The Perception of Value
By: Allison Kugel
“Time is more valuable than money. You can get more money, but you cannot get more time.” – Jim Rohn
I can recall, back in 2012, reading a fascinating article about the discovery of a new planet made entirely of diamond. Can you imagine? That precious stone that Marilyn Monroe famously crooned about ala Diamonds are a girl’s best friend… and there’s a whole planet in our galaxy that’s made up of the stuff?!
I laughed to myself at the time, pondering the thought, “Would diamonds have nearly the same value and prestige as they do here on earth, if we lived on a planet where the very bedrock beneath our feet was made of diamond?” I believe the answer is no. If that were the case, gifting your paramour with a diamond ring would be the equivalent of going to the nearest beach, and picking up a simple rock off the ground. It would be considered “ordinary.”
You laugh, but think about it. I am not trying to belittle the value of diamonds, and there is certainly nothing wrong with enjoying some material things. Rather, I am illustrating that what we covet is often a matter of perception and societal conditioning. Have you ever asked yourself, “What would I hold most dear in my life, if not for what I have been indoctrinated into valuing by my society or social circle?”
As human beings, we tend to value things that cost great sums of money, or things that we perceive as hard to attain.
The things in life that are given to us freely and easily, we often take for granted. The great irony here is that the things with large monetary price tags attached to them are largely replaceable, whereas the things we are given for free like love, friendship, good health, knowledge of oneself and the world, our imagination, and even our bodies, are not replaceable.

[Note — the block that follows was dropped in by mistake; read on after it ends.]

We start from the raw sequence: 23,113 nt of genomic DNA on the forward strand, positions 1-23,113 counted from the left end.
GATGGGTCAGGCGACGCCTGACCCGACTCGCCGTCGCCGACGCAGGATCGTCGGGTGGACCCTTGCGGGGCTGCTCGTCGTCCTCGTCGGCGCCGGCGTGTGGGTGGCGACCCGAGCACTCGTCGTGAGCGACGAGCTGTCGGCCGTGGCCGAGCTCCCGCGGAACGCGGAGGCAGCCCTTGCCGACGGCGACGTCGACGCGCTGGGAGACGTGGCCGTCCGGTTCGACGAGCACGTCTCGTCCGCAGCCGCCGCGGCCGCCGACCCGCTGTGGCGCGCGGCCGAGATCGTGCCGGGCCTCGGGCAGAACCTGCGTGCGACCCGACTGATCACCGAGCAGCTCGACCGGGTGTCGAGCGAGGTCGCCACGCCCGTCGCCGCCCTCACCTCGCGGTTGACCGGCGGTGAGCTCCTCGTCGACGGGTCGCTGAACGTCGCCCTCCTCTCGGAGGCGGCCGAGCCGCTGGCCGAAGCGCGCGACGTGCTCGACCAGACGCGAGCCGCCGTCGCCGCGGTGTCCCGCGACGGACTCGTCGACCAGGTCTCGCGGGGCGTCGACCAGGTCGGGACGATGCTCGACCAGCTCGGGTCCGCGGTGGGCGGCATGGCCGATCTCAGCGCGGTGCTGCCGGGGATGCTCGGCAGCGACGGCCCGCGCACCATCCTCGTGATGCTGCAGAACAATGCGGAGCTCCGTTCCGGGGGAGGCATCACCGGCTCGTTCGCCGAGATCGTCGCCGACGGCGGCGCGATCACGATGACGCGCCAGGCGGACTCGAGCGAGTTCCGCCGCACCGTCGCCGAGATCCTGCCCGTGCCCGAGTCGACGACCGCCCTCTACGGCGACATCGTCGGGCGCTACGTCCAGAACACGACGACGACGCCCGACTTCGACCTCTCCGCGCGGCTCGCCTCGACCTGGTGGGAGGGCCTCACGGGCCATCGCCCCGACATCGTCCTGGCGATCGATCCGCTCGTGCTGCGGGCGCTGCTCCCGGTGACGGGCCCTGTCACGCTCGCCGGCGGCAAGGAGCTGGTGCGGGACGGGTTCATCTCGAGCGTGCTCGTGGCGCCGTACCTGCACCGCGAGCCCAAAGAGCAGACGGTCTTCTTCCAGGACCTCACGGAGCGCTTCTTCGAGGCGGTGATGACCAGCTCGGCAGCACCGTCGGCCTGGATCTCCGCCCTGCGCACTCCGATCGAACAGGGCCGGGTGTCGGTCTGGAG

Did you know that the price of an artificial limb can be as much as fifty thousand dollars? Unless you’ve had to be the recipient of one due to disease or an accident, I bet you’ve never concerned yourself with such a fact. The cost of an artificial heart could run you in the area of three hundred thousand dollars. And to think, we are issued these divinely made human bodies at birth. It is nothing short of a miracle.
Having eyes to view a sunset, ears to hear a beautiful piece of music, legs to run and jump, arms to hug, our imaginations to create with; these are the true gifts of life. Everything else, well, everything else is advertising. The love and support of a true friend or loved one, and the camaraderie of our communities, if we allow it to, can truly bolster and propel our spirits forward.
Material things are fine and can be enjoyable to experience, but balance is key. So give thought to what you hold as valuable, and ask yourself, “If there were no crowd to impress, no willing participants to applaud or express their envy, would I still find this item to be of value to my life?”
While some of the things we possess are big, fast or shiny, with large pricetags attached, others are simply… priceless.